An Oranger Sky

For two weeks in March the sky was orange. No one knew why. Many people, especially those living on the rocky, volcanic coasts, said that it was because of ash in the atmosphere, ash from some distant volcanic explosion. Those crabbed and twisted men who made their living watching the seismographs and geographs insisted strenuously that there had been no significant eruption in almost six months. Still, shrugged the people living in the coastal lowlands, instruments were not perfect; those men who watched them must surely sleep sometime. An explosion of the tempestuous earth they had first thought it, and nothing would lift that idea from them.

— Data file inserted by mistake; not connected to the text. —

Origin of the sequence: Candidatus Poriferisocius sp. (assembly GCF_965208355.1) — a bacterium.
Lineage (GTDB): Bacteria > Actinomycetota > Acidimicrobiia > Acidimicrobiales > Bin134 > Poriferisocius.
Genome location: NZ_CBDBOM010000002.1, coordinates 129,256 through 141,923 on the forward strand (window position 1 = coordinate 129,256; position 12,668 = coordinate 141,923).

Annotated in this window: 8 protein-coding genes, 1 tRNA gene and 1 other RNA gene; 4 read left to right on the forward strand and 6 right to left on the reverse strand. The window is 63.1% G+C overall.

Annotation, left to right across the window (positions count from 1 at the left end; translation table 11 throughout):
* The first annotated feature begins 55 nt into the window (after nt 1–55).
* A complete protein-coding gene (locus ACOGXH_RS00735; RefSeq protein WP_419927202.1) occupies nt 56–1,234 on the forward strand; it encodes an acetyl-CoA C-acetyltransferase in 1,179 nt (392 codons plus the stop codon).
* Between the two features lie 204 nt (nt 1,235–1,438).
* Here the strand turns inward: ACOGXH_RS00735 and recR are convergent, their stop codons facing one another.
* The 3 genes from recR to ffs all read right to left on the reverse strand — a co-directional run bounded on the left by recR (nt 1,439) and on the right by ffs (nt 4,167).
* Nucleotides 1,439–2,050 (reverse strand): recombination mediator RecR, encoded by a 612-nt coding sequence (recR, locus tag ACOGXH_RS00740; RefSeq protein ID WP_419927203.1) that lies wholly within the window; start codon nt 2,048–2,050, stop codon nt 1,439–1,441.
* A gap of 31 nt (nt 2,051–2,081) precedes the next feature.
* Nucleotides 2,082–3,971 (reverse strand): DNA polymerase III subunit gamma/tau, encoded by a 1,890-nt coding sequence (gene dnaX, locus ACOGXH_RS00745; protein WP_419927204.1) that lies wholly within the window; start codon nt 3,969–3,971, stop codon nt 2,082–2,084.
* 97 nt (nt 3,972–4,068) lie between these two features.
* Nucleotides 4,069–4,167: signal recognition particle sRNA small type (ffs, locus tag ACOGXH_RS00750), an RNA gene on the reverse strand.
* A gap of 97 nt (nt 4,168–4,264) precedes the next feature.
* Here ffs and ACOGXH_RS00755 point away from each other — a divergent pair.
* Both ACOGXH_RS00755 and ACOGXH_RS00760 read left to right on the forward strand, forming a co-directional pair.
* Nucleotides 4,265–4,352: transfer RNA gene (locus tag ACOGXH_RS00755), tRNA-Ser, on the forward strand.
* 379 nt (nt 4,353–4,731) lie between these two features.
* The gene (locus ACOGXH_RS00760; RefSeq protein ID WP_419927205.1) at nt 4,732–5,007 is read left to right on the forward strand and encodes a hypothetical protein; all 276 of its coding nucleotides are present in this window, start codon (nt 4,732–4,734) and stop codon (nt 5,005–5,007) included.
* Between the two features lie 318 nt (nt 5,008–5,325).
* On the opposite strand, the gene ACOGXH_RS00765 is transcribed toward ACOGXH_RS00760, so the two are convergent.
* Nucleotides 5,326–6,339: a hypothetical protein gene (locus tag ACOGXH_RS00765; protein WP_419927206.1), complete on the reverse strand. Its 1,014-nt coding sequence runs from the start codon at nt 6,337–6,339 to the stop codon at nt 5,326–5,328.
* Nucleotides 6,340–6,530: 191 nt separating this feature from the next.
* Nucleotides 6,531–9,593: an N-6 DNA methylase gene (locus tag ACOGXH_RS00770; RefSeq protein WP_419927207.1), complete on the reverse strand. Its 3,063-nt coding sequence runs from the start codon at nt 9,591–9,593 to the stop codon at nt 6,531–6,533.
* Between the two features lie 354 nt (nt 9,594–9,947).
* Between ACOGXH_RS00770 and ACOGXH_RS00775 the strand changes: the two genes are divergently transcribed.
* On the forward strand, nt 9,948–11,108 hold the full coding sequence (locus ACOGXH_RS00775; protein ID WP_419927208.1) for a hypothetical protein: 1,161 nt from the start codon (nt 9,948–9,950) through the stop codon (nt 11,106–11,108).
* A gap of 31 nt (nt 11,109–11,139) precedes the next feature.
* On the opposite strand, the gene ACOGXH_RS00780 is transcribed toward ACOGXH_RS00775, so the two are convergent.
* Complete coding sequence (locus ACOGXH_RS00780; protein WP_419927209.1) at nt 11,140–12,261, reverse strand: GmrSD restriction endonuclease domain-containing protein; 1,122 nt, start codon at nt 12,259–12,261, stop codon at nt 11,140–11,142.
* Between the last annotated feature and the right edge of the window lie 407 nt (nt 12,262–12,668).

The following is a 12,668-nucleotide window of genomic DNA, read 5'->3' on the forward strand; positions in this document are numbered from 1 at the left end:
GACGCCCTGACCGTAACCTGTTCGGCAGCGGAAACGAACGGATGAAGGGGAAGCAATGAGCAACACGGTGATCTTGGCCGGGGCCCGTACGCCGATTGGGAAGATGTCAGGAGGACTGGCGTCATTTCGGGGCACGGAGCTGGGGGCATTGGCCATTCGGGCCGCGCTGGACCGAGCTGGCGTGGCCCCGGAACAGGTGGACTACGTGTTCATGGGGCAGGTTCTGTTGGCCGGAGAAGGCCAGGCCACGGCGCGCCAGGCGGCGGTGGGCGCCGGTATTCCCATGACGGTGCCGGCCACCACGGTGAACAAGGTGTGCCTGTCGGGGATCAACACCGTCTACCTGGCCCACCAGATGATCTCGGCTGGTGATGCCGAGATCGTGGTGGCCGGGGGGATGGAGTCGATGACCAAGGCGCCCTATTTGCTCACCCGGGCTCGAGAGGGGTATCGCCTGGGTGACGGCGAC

But still the sky was orange. Animals, livestock, housepets, research ‘specimans’ (and what a wealth of horror there was in that innocent title!) were panicked and wild, eyes wide and rolling. Postmen were off their game — it is very difficult to read an address when all the light you have is a sickly orange colour! Chaos and discontent were rife throughout the heart of the heartland. (The coasts, as always, mostly said, “Eh,” and went on with business.)

A council was called, consisting of the twelve topmost thinking countries: Lichenstein, Belarus, Turkmenistan, Sumatra, Brazil, Mongolia (ruled by Mingolia), Tarim Pendi, Yemen, Gabon, the United States, Canada, and Russia. Nothing whatever was accomplished, although the city of Ann Arbor, Michigan, where the conference was held, reported a dramatic increase in tax monies from alcohol.

Eventually the sky went back to blue, and everyone, barring a few militant obfuscantists, promptly forgot about it.